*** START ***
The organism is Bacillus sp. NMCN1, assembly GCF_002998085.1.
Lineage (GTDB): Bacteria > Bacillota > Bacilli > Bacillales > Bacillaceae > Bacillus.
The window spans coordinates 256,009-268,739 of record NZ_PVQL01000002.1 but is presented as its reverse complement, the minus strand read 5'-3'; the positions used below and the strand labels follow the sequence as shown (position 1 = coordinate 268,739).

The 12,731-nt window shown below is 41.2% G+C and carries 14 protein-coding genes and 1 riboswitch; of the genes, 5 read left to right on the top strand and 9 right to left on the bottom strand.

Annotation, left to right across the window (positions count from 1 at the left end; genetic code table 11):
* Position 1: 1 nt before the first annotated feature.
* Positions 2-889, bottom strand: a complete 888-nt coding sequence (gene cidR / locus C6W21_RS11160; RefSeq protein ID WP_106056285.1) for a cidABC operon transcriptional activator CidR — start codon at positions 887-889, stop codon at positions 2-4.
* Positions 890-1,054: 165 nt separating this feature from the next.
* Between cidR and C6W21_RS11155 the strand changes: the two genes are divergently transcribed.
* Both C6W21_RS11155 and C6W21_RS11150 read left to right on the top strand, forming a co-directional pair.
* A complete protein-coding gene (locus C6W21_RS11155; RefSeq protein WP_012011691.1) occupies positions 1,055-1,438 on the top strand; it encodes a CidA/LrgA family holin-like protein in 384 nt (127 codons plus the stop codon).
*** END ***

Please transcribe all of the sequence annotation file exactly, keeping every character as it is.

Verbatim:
The organism is Bacillus sp. NMCN1, assembly GCF_002998085.1.
Lineage (GTDB): Bacteria > Bacillota > Bacilli > Bacillales > Bacillaceae > Bacillus.
The window spans coordinates 256,009-268,739 of record NZ_PVQL01000002.1 but is presented as its reverse complement, the minus strand read 5'-3'; the positions used below and the strand labels follow the sequence as shown (position 1 = coordinate 268,739).

The 12,731-nt window shown below is 41.2% G+C and carries 14 protein-coding genes and 1 riboswitch; of the genes, 5 read left to right on the top strand and 9 right to left on the bottom strand.

Annotation, left to right across the window (positions count from 1 at the left end; genetic code table 11):
* Position 1: 1 nt before the first annotated feature.
* Positions 2-889, bottom strand: a complete 888-nt coding sequence (gene cidR / locus C6W21_RS11160; RefSeq protein ID WP_106056285.1) for a cidABC operon transcriptional activator CidR — start codon at positions 887-889, stop codon at positions 2-4.
* Positions 890-1,054: 165 nt separating this feature from the next.
* Between cidR and C6W21_RS11155 the strand changes: the two genes are divergently transcribed.
* Both C6W21_RS11155 and C6W21_RS11150 read left to right on the top strand, forming a co-directional pair.
* A complete protein-coding gene (locus C6W21_RS11155; RefSeq protein WP_012011691.1) occupies positions 1,055-1,438 on the top strand; it encodes a CidA/LrgA family holin-like protein in 384 nt (127 codons plus the stop codon).